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February 19, 2015
Insider Extra: The Wire-Free PC

February 17, 2015
Whither Apple?

February 12, 2015
Insider Extra: The Real IOT Opportunity? Industry

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Business Models For The Internet of Things (IOT)

February 5, 2015
Insider Extra: Is "Mobile Only" The Future?

February 3, 2015
Sexiest New Devices? PCs...

January 29, 2015
Insider Extra: iPhone Next

January 27, 2015
How Will Windows 10 Impact PCs and Tablets?

January 22, 2015
Insider Extra: Hands-On (or Heads-on) With HoloLens

January 20, 2015
Whither Windows 10?

January 15, 2015
Insider Extra: Mobile Security: The Key to a Successful BYOD Implementation

January 13, 2015
Smart Home Situation Likely To Get Worse Before It Gets Better

January 6, 2015
More Tech Predictions for 2015

December 30, 2014
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TECHnalysis Research Blog

February 24, 2015
Paying for Digital Privacy

By Bob O'Donnell

One of the many unfortunate fallouts from all the recent hacking scandals is the harsh realization that privacy in the age of the Internet is now essentially gone. Some may argue that it was never there in the first place, but regardless, it’s clear today that things you do online—whether in e-mail, instant messaging, social media or web browsing—are but a few clicks away from being exposed for all the world to see.

Scary thought, isn’t it?

At the same time, we all fundamentally know that there is a very real need for privacy—some things should only be shared with their intended audience. So, how do we overcome this rather critical dilemma?

Unfortunately, it’s becoming clear to me that digital privacy is quickly evolving from what should be a right to something that looks more like a privilege—a privilege that I think we’re going to end up paying for. Don’t get me wrong, I’m not endorsing the concept—but at this point, I’m afraid it’s inevitable.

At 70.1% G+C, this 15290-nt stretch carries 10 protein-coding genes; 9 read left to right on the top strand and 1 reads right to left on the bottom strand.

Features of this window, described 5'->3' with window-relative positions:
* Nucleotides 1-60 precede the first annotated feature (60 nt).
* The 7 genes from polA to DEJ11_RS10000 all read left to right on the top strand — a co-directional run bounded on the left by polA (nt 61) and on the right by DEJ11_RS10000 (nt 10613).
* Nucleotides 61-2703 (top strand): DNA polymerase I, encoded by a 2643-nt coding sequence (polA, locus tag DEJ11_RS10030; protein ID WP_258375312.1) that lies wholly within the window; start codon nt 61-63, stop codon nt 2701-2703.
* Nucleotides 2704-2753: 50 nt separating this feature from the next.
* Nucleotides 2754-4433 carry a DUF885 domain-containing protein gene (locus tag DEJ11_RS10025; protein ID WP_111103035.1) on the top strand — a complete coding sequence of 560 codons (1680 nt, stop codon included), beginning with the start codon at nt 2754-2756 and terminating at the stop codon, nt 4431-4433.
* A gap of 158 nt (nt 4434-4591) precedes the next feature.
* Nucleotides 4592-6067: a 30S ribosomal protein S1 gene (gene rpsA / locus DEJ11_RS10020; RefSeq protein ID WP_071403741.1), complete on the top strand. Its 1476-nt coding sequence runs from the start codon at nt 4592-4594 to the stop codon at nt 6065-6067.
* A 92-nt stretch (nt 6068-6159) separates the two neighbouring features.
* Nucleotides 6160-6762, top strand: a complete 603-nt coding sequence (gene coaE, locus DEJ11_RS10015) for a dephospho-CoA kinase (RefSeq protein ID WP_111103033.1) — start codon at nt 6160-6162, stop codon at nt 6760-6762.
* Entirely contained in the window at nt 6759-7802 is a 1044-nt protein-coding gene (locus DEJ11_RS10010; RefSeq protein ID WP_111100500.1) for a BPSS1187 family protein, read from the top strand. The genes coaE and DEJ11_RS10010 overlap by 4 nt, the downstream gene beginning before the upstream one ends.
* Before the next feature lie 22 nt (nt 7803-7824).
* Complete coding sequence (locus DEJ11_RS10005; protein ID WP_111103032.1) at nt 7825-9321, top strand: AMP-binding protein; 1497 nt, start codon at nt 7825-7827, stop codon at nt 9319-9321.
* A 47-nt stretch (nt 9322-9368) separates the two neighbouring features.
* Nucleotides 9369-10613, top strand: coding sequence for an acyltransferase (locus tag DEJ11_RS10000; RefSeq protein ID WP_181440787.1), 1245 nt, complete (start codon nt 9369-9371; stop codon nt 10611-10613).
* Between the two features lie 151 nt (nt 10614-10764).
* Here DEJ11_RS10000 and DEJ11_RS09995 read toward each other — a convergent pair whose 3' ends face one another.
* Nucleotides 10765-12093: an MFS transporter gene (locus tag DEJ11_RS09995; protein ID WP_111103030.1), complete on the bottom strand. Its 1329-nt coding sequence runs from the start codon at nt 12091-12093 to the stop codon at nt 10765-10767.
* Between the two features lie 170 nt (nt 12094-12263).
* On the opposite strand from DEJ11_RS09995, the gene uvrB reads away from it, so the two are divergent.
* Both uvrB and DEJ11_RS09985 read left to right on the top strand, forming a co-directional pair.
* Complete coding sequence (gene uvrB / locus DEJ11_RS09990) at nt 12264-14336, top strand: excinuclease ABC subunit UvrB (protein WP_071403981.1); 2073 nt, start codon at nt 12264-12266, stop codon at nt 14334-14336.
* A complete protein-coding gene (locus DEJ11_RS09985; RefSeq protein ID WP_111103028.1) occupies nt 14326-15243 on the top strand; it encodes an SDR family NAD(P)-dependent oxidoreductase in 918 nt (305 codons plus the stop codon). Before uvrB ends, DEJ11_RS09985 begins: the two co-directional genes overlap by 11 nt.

Just as some people choose to spend extra money to live in the supposed safety of gated communities in the real/material world, so too will we see some people willing to pay to take refuge within digitally gated communities in the virtual world. We’ve already seen the introduction of services that attempt to repair the online reputations of individuals, but I think this is only the tip of the iceberg. I fully expect to see companies create services that essentially act as digital bodyguards as you make your way around the Internet.

Ironically, in order to do that, they’re probably going to have to follow everything you do online even more closely than even our current nightmare scenarios of digital identity theft might lead us to dream up. The difference, of course, will be all about trust. A truly discrete and trusted digital protector could, in theory at least, enable the kind of protection I’m describing. But the level of trust necessary to pull this off is far beyond anything I think we’ve ever seen in the digital world, and it’s not immediately clear to me who could provide it…. An eager startup? Not likely. A major OS or online platform provider? Maybe.

Regardless, the introduction and evolution of a digital privacy service is bound to raise a number of very important, very fundamental questions. Who can have access to this? Who should have access to it? For the naively optimistic, why is it even necessary?

People are going to (and should) expect some degree of privacy in their lives, and as more of their lives move online, those expectations are bound to move online with them. The challenges of hacking and digital privacy invasions are not going away and, unfortunately, are likely to get much worse. This makes the need for digital privacy services even more important. There are still big questions that need to be discussed, however, and new policies will likely need to be implemented to help address what I think will be one of the biggest challenges of our era.

Here's a link to the original column: https://techpinions.com/paying-for-digital-privacy/38827

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